The August Riots

Loading...

Friday, 18 June 2010

BP Oil Spill - Has the United States once again reacted to an international crisis in an over the top manner?

Barack Obama, 44th President of the United States, has along with his political colleagues in Washington, acted to portray the recent oil spill in the Gulf of Mexico as an attack on the 'Land of the Free', its people, businesses and in many ways, its national character. In doing this he has also managed to potentially, if not create then open a rift in the so-called 'special relationship' which has endured through many a crisis since it was first referred to during the Second World War. Whilst those on this side of the Atlantic in my opinion rightly see Obama's comments as rather misguided, many Americans do not. Of course politicians in Washington are in many ways justified in calling for BP, crassly referred to as British Petroleum by Barack Obama, to be fined for the huge economical damage it has inflicted upon the Gulf of Mexico. However I doubt many people will have failed to notice the irony in the United States government attacking the environmental credentials of any other organisation. This is the same government that only a month or so before the disastrous spill lifted a 20 year ban on offshore oil drilling along coastal areas other than the Gulf of Mexico. Personally I see the Gulf of Mexico spill as deeply regrettable, but a by-product of a number of factors, not merely due to BP's ignoring of safety requirements or ruthless pursuit of profit at the expense of due dilligence as Obama and others appear to be suggesting.

Capitalism has long had a flagrant disregard for the environment, as had the cause of progress. The Industrial Revolution, Stalin's Five-Year Plans, and China's 'Economic Miracle' all paid little to no heed to the ecological and environmental damage they were inflicting, so why should today's oil companies? Now I do not want to see BP escape without appropriate punishment, for it should be held accountable for any errors made by its management, employees or company structure that may have led to or influenced the Gulf of Mexico disaster in any way. However, the manner in which Barack Obama is lambasting, criticising and scapegoating BP is rather pathetic and suggests a certain weakness in his own position. The fact that he is adopting such an inflexible stance towards BP, and pinning the blame entirely on BP Chief Executive Tony Hayward, shows that he perhaps feels that by taking attention away from his own shortcomings he may well stabilise his position and defer criticism away from his administration. After all the United States government that has acted to high and mighty over the spill and attempted to distance itself entirely from any recrimination or criticism is the same government that failed for a long while to bring about any significant regeneration of the disaster-hit city of New Orleans. The hypocrisy of not providing adequate assistance to a city suffering from the burden of a huge natural disaster, which actually claimed the lives of 1,464 people, whilst blasting BP is quite astounding, and reflects the gross hypocrisy inherent in the American ideology.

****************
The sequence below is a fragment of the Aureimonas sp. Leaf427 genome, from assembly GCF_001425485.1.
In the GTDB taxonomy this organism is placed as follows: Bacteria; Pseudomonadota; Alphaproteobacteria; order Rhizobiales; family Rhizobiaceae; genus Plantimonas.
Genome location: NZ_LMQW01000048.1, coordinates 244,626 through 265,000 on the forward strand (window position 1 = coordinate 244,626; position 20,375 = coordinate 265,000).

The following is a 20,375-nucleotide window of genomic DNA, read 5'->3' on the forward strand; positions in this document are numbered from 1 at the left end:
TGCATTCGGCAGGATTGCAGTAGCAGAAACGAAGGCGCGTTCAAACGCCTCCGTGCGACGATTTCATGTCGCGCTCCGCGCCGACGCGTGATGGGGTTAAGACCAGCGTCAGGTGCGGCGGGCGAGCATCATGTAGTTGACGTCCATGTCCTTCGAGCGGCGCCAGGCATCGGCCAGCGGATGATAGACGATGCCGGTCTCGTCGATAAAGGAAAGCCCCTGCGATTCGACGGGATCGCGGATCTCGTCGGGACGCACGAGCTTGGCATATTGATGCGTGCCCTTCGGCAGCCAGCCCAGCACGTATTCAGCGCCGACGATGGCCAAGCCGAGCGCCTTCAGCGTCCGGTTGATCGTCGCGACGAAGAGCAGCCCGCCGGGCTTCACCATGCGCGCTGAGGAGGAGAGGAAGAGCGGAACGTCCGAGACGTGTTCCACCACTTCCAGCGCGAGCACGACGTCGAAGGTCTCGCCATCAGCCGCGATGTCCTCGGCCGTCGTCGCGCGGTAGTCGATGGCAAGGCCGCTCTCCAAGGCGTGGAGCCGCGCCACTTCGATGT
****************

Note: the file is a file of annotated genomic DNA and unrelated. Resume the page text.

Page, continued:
Furthermore the bill the US government has handed to BP for the clean-up operation, which is already underway, totals a staggering £47 billion. Now I would feel absolutely no sadness nor regret at seeing over-paid executives and affluent shareholders being denied their dividends, or recieving merely a six rather than a seven-figure salary. However I agree with the warning given by David Cameron to Barack Obama not to 'go after BP', in his words 'for the sake of it'. I feel this is the route Obama has taken, and I don't believe that he will be able to enjoy the moral high-ground for very long. For disasters such as this are by no means once-in-a-lifetime occurrences, and the next time such a spill occurs it may be an American company in a position to be held 'entirely responsible and liable for all costs incurred during the clean-up operation'. Were this to occur, I would ask whether or not Barack Obama would be so quick and keen to criticise. Nor do I believe that the United States government's reaction is motivated by ecological or environmental concerns. The United States is the second biggest polluter in the world, having been recently overtaken by China, a country with a population almost four times larger.

How the United States can jump on the ecological and environmental bandwagon now is frankly beyond me, and I feel that in the coming weeks and months Barack Obama would be advised to pursue a far more low-key policy towards BP, and work towards clearing up this terrible disaster in the interests of those affected, rather than in his own short-sighted political interest. The Gulf of Mexico oil spill began as an ecological catastrophe. Barack Obama has turned it into a 'political football' of sorts, and used it as an excuse to adopt a hard-line policy in the interests of his own aggrandisement. Let's hope he has realised the limitations of this, and dropped the neo-Cold War policy of ruthlessly and hypocritically seizing on mistakes, errors and faults committed by the other side, in that particular scenario the Soviet Union, in this BP, in favour of getting a fair, just and equitable deal for those American citizens affected, and organising a quick, effective clean-up operation. For whilst BP and the Gulf of Mexico are by no means whiter than white, after its recent efforts, neither is the United States government. It would do well to remember this.

No comments:

Post a Comment